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Getting Started: Research and Literature Reviews An Introduction.

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Presentation on theme: "Getting Started: Research and Literature Reviews An Introduction."— Presentation transcript:

1 Getting Started: Research and Literature Reviews An Introduction

2 Objectives  To explain the concept of research  To outline the main differences between primary and secondary sources of data  To identify some of the secondary sources that you may find useful  To describe how to carry out a literature review  To warn against the moral dangers of plagiarism

3 Research Defined Systematic investigation into a problem or situation, where the intention is to identify facts and/or opinions that will assist in solving the problem or dealing with the situation

4 Research and Project  ALL projects require students to carry out research Development projects – desk research on development methods, tools, hardware, software, trends in the business environment that may affect the development Research projects – desk research (literature review) but also field work to gather data first hand

5 The Hallmarks of Good Research  Serves a purpose and is relevant  Clearly focussed and scoped  Scientific (depends on context)  Uses appropriate techniques & methods of data collection  Findings are presented as objectively as possible  Conclusions are based on the findings  Sources of information and ideas are clearly attributed

6 Research and Data Collection  Research and data collection are not synonymous. Data collection is: Part of the research PROCESS Provides answers to some of the questions addressed by the research TOPIC Helps us to draw conclusions about the research QUESTION(S) we have investigated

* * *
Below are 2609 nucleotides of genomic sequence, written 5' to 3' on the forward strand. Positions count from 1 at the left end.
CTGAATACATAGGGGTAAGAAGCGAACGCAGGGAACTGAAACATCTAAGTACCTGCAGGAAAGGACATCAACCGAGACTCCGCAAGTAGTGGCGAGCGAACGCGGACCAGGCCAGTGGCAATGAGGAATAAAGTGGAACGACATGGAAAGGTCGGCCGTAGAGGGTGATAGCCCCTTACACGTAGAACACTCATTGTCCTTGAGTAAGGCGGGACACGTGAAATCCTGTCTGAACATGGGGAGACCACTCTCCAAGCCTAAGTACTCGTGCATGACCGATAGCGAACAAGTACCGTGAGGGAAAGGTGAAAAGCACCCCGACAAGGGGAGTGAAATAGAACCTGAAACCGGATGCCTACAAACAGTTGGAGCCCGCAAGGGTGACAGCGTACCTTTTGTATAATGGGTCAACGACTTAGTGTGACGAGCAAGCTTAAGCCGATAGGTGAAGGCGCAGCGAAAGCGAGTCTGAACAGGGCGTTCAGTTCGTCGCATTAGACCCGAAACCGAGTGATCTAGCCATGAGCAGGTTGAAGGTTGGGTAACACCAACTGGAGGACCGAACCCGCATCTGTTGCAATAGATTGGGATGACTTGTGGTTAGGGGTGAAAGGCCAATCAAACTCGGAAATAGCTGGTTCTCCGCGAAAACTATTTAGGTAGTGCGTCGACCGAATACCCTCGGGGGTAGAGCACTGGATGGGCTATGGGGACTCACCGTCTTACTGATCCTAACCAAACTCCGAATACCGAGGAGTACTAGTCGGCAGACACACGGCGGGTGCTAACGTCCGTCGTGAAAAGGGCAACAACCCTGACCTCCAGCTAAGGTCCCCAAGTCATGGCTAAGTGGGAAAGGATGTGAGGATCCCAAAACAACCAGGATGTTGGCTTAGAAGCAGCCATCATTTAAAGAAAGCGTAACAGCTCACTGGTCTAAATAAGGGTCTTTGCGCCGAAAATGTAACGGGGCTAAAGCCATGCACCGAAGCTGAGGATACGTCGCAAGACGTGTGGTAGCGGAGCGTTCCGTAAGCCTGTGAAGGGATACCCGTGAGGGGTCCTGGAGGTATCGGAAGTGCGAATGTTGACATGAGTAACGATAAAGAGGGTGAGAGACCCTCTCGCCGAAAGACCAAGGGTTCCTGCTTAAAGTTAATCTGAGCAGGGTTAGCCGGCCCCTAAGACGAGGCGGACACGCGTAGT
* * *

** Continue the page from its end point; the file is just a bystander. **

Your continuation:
7 Primary and Secondary Data Sources  Primary Questionnaires Interviews Observation Participant observation Informal conversations Structured group discussions  Secondary Textbooks Specialist books Journal papers Conference papers Magazine articles Government & industry reports Web pages Acts of Parliament Company reports

8 Literature Reviews  Find out what is known about the subject  Find out whether the research has been done before  Build a case for carrying out research  Show your expertise in the subject

9 Literature Reviews: Field Work Projects  Read a chapter of a well known textbook  Note references  Formulate some questions  Use questions to direct further reading  Jot down answers to questions  Use answers to build an argument

10 Literature Reviews: Development Projects  Read general textbook to identify key concepts, authorities  Carry out an author/subject search  Read a number of books, papers and synthesise key points  Write up what you have found out and explain how it relates to YOUR project

11 Research Methods: Field Work Projects  Surveys  Case Studies  Action Research  Scientific Experiments

12 Surveys  A means of data collection, usually in the form of a questionnaire or interview schedule, that enables a large amount of data to be gathered about a particular subject

13 When to Use Surveys  To explore a topic about which relatively little is known  To replicate/test/extend findings of a piece of research  To collect large amounts of data so that statistical analysis can be carried out  To make generalisations based on quantifiable findings

14 Case Studies (1) “A strategy for doing research which involves an empirical investigation of a particular contemporary phenomenon within its real life context using multiple sources of evidence” (Robson, 1993, p.52)

15 Case Study (2)  A case study can be conducted at any level of analysis An individual Pairs, groups Sections, departments, divisions within a company An entire company or several companies in the same or different sectors Different industrial sectors Entire nations

16 Case Studies (3)  Use multiple methods of data collection Observation Questionnaires Interviews Document Analysis Diary Method

17 Action Research A research method that involves researcher(s) and practitioner(s) collaborating to engender a change/improve a particular situation

18 Plagiarism – Just Don’t Do IT!  Plagiarism involves: Intentionally copying someone else’s ideas or words and not attributing them Colluding with other students on work when prohibited from doing so Cutting and pasting text from the Internet and passing it off as your own Purchasing someone else’s work and describing it as your own

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